Dear New Board Director,
You have just been elected to the board. What joy! What triumph! But before you break out the champagne, a few of your more experienced friends have gotten together to offer a little advice on how to behave now that you are an esteemed (we used that word advisedly) member of the board.
"Being elected to the board doesn't confer instant knowledge," warns Mary Ann Rothman, executive director of the Council of New York Cooperatives and Condominiums. "It makes sense to ask questions that occur to you and to persevere until you get answers that seem right to you."
Of course, you are new, which is good because you can look at every issue with fresh eyes. That's expected. That's good. But don't simply discard lessons of the past (remember that old saying, "He who forgets the past is destined to repeat it." Or something like that.) Before you move to criticize or discard previous decisions, find out why they were made. Learn before you leap.
You should always think of the board as an "all-for-one, one-for-all" kind of group. "The board runs as a partnership," Rothman notes. "You contribute to a part of it. You do not take heat on your own because decisions are made together. So credit and blame go together."
"Remember," advises Alvin Wasserman, director of Fairfield Property Services, "everyone is pulling together for the best effort. Always keep in mind that you're on the same team."
You also need to heed the owners. In fact, you should spend a lot of time — we suspect you won't be able to avoid — listening to your "constituents." Get Zen-like about the experience. Open your mind. "You should not have any preconceived notions of what it means to be on the board," warns Gerard J. Picaso, president of Gerard J. Picaso. "You should know in advance that serving on the board takes hard work, dedication, and time. You will spend a lot of time listening to people complain about things, and you must use the wisdom of Solomon in dealing with some complaints."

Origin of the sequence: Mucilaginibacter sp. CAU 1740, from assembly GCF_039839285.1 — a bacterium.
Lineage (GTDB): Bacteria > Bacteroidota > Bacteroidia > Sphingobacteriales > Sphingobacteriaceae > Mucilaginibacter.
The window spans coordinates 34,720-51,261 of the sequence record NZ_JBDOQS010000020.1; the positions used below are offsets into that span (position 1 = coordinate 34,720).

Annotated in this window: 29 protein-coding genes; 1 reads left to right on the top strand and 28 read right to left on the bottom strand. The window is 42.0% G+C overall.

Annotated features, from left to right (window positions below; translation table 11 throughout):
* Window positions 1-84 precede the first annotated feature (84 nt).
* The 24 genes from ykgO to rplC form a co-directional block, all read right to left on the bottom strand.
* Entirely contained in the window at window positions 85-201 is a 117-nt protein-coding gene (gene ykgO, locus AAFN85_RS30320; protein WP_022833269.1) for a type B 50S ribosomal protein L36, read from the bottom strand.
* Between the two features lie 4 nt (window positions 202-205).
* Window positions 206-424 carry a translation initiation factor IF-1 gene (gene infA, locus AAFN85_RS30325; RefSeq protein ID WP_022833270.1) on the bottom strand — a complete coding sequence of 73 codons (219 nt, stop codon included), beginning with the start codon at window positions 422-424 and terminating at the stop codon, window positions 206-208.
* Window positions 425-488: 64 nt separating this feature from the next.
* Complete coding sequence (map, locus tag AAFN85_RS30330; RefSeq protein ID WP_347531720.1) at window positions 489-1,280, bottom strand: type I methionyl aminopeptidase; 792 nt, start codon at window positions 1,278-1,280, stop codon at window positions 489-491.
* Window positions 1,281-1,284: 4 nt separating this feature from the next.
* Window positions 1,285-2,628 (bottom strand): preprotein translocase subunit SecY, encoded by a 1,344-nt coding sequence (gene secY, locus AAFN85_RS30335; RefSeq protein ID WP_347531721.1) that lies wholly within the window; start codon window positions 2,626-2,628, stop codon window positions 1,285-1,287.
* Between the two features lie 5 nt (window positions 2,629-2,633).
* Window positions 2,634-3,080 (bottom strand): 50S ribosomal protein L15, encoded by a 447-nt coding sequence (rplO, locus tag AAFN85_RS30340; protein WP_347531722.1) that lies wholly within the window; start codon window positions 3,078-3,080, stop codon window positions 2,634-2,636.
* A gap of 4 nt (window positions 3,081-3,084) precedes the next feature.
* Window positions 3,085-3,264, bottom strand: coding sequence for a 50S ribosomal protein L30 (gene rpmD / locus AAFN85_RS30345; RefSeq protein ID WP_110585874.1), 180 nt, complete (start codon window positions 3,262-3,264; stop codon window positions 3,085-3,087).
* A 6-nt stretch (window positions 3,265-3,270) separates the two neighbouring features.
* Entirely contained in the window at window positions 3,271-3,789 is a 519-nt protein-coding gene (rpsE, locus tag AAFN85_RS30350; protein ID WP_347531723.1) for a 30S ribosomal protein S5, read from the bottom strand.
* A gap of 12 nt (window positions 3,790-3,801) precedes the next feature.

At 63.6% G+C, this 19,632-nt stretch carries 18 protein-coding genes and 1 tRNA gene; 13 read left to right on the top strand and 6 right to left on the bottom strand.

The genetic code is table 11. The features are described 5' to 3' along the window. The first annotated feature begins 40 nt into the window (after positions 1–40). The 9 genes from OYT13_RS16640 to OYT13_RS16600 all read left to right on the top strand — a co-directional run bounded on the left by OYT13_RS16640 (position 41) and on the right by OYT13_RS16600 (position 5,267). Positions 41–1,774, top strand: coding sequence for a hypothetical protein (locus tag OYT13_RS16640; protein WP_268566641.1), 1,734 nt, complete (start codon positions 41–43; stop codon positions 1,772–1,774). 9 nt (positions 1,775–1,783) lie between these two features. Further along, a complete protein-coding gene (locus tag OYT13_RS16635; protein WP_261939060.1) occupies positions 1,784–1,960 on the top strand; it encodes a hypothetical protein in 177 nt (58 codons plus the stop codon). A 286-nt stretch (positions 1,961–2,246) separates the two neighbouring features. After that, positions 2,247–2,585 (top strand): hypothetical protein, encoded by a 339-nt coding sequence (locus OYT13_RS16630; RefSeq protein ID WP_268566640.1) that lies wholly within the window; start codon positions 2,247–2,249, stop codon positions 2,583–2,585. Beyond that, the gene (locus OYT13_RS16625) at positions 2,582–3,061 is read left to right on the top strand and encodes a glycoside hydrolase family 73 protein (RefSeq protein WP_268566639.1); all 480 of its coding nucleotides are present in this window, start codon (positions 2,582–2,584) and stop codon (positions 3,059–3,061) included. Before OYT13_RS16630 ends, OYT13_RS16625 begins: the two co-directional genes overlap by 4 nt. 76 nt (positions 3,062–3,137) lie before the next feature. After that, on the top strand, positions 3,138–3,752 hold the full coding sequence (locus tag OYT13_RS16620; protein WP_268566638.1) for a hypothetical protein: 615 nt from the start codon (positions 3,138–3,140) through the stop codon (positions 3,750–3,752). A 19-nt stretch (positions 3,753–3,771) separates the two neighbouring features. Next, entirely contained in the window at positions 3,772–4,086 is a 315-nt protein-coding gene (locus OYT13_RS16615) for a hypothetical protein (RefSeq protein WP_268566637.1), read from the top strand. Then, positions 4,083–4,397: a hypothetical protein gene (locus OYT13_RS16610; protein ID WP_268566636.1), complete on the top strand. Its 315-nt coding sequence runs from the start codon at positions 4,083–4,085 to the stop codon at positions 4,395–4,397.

You must educate yourself. Read the bylaws proprietary lease, and house rules. Ask questions. "Join professional groups such as the Council of New York Cooperatives and Condominiums," advises Irwin Cohen, president of A. Michael Tyler Realty. "Subscribe to Habitat magazine and other trade-related publications to keep abreast of current events. Do not rely only on word-of-mouth information provided (sometimes) by your managing agent. Read the real estate section of the New York Times."
Also, heed advice from those in the know. "Ask questions and get advice from others if you are unsure of any issue," says Cohen. "Seek professional help from attorneys, accountants, insurance agents, engineers, consultants. Don't try to do everything yourself or without professional guidance to try to save money. It may cost you more in the long run. Your next-door neighbor may (or may not) be a good source of advice."
Delegate and provide direction to your professionals. "Board members should realize that they are guiding the managing agent, not directing the staff on how to clean," says Fred Rudd, president of Rudd Realty. "It is better to have a buffer between the staff and the board; to have a chain of command."
"You should listen to your professionals; you should turn to them for advice," Rothman adds. "The ultimate decisions are made by the group, not by an individual."
Always remember that — although it may seem like a social club with gossip and three-hour, chatty meetings — running a co-op or condo is actually a very serious business, with the emphasis on business. "The greatest misconception by board members is that they don't understand that they're running a multi-million dollar business," Picaso notes. "It's not a hobby. When you make a decision, it affects everyone in the building. Buildings that are not run in a businesslike manner have financial problems." If that means raising maintenance, you have to do it — even if you know that it will make you unpopular.
"Actions that you take can lead to litigation," says Rudd. "Part of the managing agent's job is to recommend behavior that will minimize liability. You should not talk about things outside the board meeting. What is said at a board meeting is private."
Remember: all are equal. "You have to treat everyone the same way," Picaso says. "You can't make allowances because someone is a friend of yours or is a board member. Board members can't get preferential treatment."
Keep the residents in the know. "Keep shareholders and owners informed with periodic newsletters or memos concerning activities and plans," says Cohen.
You should try and get satisfaction from your stint doing "community service" — that's actually what serving on the board is — because you'll find that there are few other rewards. It is commonly agreed that it is a thankless job. "You can't be thin-skinned," notes Wasserman. "You have to make knowledgeable decisions and vote your conscience. Be aware that, for every decision you make, there will be a significant percentage of the community that will not agree with it. Hopefully, whatever decisions will be made will satisfy the majority of the community and be in the best interests of the entire community."
"You should expect hard work, far more complaints than thanks but you have an opportunity to learn a lot about your building and opportunity to have a say about the quality of life in your building," concludes Rothman. In the end, you may have made your home a better place to live. That should be thanks enough. Sincerely,